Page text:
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Posted 06 January 2011 - 09:47 AM

Yeah-- the "strategy game for people who don't like strategy games" line was what I was hoping to hear. Thanks. Jason, it's clear that what I needed to create a houseful of Catan-iacs was to have somebody with your level of enthusiasm and gamenerdery present. Maybe I can rope you into playing with us sometime...

I picked it up at the Monroeville store. We live pretty close to the Northway store, which is usually pretty well-trafficked, especially when you consider that they converted a significant portion of the lower level to remainders.


Not to get off topic, but my wife and I swung by Northway Mall / Ross Park Mall / etc. last week, and I was just bummed at the state of Northway. I remember when there used to be a couple of sweet mom and pop places there; I remember the movie theater (my parents took my brother and I to see, of all movies, End of Days there after Christmas in the '90s); I remember a sweet arcade with the Ninja Turtles game. Now there's a pet store, Marshalls, a Verizon place and lots of tumbleweeds rolling through stores. Don't people realize Northway was the first indoor mall in Pennsylvania? At least Ross Park has glitz and glamor.

#6 Russ

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Posted 06 January 2011 - 02:06 PM

My dad's family was from Oakland, Brentwood and Castle Shannon, and my mom's family was in Coraopolis and Moon, so I don't have any North Hills experience or nostalgia predating our move up that way in 2005, so Northway's always been on the decline in my frame of reference. I did see some movies at the bargain theater after we moved that way. Remember when they started devoting one of their four or five screens to a daily screening of a modern Bollywood film? I guess the theater ownership had changed, or maybe the existing ownership just got market-savvy. (I would go with the former theory over the latter.) The one time I made it out to see a Bollywood movie there was The Ballad of Mangal Pandey. When I walked in there were just two or three young women in the theater, and when they saw me walk in, their faces contorted to say, "Wrong theater, white guy." I loved the thought of those girls having a little square in the middle of suburbia that they'd feel was their own; a tiny, private public space where they'd be left alone to enjoy a piece of their otherhome and laugh, talk and do what they wanted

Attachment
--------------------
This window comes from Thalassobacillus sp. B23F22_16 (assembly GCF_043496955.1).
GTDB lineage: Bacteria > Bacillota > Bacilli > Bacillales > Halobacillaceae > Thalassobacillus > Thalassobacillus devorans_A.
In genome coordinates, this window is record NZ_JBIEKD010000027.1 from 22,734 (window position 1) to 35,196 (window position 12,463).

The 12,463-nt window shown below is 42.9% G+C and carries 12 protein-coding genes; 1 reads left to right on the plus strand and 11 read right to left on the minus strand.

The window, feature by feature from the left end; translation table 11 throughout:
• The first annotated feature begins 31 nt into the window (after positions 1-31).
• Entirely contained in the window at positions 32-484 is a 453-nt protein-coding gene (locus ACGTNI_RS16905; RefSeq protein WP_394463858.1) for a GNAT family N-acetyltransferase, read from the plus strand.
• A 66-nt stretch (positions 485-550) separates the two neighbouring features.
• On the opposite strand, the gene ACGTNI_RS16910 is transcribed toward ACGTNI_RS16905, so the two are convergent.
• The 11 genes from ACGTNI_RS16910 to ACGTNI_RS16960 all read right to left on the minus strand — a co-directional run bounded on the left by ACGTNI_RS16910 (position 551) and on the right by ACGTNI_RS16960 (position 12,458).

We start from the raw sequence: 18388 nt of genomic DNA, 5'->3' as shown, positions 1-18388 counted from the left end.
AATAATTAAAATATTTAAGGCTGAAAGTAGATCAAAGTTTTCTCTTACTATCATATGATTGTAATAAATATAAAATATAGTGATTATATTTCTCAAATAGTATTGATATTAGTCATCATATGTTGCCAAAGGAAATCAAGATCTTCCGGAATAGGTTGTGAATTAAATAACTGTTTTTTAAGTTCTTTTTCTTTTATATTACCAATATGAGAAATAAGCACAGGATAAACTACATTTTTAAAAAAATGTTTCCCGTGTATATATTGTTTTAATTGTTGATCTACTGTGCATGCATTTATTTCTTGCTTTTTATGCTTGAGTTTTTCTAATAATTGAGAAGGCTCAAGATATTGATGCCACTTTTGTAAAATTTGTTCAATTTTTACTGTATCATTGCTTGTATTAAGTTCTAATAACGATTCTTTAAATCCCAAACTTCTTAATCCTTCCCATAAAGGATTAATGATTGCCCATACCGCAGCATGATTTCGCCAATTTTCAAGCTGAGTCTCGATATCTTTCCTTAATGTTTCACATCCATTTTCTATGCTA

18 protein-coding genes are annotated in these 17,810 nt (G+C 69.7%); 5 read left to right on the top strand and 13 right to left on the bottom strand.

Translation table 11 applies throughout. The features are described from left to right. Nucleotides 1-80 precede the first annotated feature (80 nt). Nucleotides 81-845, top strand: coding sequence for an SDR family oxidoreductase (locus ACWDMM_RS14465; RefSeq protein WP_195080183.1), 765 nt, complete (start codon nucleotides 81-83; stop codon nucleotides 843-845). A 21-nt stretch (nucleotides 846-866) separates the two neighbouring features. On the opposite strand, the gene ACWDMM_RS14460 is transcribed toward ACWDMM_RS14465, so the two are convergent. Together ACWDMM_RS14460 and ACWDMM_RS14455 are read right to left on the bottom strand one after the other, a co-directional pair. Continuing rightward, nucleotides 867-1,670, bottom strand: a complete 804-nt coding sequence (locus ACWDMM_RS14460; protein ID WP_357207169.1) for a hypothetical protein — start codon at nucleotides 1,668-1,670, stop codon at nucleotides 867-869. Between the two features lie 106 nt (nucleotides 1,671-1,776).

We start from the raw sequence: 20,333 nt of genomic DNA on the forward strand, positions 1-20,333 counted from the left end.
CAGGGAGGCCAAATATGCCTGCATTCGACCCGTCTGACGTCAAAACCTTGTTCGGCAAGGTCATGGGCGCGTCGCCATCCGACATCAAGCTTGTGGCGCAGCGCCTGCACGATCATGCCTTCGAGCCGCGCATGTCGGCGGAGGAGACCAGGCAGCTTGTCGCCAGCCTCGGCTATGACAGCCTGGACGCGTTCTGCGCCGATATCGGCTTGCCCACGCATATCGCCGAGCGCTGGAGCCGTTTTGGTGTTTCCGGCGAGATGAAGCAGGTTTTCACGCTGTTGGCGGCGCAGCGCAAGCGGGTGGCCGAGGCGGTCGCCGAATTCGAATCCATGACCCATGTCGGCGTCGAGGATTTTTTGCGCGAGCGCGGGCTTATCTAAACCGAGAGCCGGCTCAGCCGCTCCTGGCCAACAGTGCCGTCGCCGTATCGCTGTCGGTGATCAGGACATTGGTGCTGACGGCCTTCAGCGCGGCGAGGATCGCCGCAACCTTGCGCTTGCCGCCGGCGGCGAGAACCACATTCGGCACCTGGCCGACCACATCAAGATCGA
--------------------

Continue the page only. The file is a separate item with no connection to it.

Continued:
Did you see the wall at Northway with the black and white photos of what that place looked like upon its opening and depicting some of the events held there? It's tucked away in the most obscure location of that weirdly-laid out joint-- at the foot of an escalator right next to an overlarge dollar store. It's pretty great.

Oh, but there is a pizza place there-- Mama Lucia's-- that has our favorite Sicilian pizza.

#7 Jason Panella

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Posted 06 January 2011 - 02:32 PM

We should rename the thread "Just bought Ticket to Ride (Pittsburgh)."